The bankrupt Fountainbleau still has no viable takers and stands as a half-completed testament to the financial morass facing many commercial projects nationwide. Archon Corp.’s ambitious goals for land adjacent to the Sahara are stalled by a stock sale dispute and Planet Hollywood is still teetering on the financial edge. Prominent projects like Boyd Gaming’s Echelon are on hold indefinitely. Caesars Palace still has an empty tower of guest rooms and no one knows when hotel rates will bounce back to 2008 levels. The half-finished Cosmopolitan stands at the edge of CityCenter as a reminder of recession-generated delays, though it could open by the end of 2010.
On the positive side, Steve Wynn’s new Encore & Tower Suites adds a luxury element close to the convention center. Caesars Palace opened its 110,000 square feet of meeting space in the Octavius tower. Hard Rock Hotel & Casino has added a showroom that can be used for stage production and exhibits, along with pool villas well-suited to private events and 75,000 square feet of new meeting space. Anheuser-Busch and American Retail Services were in-house in October.
Wynn/Encore’s Babilino said October was the “best convention month yet,” with 120 groups using portions of the 180,000 square feet available at the two properties, including the American Institute of Certified Public Accountants.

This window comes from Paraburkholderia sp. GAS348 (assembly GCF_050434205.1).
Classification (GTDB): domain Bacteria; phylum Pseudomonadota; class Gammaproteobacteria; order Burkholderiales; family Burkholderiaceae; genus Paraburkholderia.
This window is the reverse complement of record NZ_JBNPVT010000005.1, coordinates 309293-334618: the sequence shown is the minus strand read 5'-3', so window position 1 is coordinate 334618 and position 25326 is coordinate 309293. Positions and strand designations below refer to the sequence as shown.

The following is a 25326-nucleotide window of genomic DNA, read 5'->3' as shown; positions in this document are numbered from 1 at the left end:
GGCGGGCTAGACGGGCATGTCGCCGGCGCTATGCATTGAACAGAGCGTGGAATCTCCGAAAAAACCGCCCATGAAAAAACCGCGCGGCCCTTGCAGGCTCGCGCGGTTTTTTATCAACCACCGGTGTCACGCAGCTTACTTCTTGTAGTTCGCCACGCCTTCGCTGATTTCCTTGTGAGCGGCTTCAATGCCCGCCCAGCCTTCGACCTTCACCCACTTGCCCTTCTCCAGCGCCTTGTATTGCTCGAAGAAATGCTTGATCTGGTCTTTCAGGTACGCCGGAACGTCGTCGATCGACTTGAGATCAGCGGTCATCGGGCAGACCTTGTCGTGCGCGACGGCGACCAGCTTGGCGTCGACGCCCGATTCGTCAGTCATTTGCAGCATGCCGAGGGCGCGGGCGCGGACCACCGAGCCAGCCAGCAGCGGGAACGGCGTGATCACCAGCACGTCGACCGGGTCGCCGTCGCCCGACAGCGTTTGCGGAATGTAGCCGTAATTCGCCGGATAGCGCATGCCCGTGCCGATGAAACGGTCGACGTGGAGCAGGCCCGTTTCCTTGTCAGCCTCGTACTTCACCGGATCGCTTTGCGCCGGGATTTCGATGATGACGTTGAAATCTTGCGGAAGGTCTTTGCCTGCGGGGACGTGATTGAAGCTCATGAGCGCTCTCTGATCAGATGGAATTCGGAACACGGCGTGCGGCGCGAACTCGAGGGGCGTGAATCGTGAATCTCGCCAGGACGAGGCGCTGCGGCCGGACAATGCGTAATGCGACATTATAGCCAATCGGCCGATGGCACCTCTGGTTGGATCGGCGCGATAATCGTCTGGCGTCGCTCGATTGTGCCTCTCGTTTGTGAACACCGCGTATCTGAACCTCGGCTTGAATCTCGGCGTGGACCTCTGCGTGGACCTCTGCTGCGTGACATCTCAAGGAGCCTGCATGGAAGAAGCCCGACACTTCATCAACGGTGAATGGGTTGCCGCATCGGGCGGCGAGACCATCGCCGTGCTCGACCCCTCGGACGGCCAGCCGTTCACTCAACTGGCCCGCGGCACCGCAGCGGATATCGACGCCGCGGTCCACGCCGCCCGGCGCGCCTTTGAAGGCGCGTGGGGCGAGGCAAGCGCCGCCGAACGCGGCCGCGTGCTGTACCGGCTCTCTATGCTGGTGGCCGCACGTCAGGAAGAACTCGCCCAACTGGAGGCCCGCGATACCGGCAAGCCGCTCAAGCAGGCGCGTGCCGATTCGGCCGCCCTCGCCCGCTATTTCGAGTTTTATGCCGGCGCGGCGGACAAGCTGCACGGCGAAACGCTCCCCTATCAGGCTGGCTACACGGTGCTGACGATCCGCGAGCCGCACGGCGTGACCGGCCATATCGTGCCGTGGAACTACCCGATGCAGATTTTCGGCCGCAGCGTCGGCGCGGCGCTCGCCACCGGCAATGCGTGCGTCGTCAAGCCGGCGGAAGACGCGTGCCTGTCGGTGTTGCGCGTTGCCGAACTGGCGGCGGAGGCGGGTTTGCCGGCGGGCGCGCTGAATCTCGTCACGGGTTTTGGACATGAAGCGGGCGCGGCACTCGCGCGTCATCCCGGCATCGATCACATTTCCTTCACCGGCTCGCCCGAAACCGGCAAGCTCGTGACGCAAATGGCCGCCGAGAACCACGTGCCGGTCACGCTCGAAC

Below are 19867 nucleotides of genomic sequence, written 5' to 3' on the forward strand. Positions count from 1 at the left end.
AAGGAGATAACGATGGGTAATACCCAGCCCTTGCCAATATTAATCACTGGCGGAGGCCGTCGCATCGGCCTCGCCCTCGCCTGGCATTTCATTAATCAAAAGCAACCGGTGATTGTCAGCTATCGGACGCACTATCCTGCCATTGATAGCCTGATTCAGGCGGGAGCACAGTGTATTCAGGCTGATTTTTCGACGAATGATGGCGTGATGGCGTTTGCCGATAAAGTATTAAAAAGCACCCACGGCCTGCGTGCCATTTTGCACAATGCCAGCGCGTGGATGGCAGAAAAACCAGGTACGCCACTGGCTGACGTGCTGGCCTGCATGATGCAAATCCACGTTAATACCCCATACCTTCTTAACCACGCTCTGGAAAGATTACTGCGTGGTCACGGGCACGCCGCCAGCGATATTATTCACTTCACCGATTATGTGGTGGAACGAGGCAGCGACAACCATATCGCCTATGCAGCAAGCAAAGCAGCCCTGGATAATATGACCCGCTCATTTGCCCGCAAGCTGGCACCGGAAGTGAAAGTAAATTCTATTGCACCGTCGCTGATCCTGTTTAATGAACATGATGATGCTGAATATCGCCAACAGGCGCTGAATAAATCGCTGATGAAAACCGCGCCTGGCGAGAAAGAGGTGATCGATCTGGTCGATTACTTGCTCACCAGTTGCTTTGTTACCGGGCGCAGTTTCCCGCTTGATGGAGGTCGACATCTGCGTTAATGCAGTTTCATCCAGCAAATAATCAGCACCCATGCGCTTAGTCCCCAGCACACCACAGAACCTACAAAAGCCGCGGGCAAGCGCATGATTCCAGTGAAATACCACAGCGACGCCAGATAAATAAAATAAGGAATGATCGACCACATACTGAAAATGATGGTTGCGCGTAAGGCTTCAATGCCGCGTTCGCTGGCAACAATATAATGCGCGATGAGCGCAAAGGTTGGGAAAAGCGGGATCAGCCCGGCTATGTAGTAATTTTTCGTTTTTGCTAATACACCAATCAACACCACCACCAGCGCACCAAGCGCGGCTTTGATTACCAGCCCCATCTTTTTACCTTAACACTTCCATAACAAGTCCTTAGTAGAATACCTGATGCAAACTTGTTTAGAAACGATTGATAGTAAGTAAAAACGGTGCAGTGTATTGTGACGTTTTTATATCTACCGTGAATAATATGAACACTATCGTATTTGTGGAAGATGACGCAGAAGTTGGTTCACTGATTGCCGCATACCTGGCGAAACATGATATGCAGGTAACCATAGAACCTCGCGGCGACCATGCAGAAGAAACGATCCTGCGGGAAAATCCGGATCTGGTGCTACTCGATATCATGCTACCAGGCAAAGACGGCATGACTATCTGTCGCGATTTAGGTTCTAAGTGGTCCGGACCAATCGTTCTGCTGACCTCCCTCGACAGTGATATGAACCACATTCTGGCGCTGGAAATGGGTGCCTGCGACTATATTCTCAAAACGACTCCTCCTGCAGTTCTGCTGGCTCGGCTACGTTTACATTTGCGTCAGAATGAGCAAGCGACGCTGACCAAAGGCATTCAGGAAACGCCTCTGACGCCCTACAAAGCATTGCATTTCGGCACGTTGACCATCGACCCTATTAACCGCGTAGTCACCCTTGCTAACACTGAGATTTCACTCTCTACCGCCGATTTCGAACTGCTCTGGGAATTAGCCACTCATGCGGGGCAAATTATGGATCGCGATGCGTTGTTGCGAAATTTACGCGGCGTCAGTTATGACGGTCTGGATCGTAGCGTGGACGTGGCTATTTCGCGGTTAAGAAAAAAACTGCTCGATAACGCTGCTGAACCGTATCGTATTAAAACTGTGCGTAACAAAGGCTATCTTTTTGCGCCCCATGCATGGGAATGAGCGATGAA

Trade show organizers may benefit from deals on additional space until the city begins to fill up again. But there’s still a question of whether Las Vegas can absorb nearly 6,000 new hotel rooms and more than 600,000 square feet of function space while the economy remains in a funk. “There are a lot of group prospects not signed yet,” Aria’s Windham said.
Convention Center Contractors Offer Budget-Saving Options
Shows headed to the Las Vegas Convention Center will find added incentives for early orders with the catering and technology departments. With an eye to shrunken budgets, both Aramark and Smart City have tweaked their services to help organizers save some bucks. Enticements include:
- Menu packages that replace customized menus;
- Smaller portions at a lesser cost for banquets;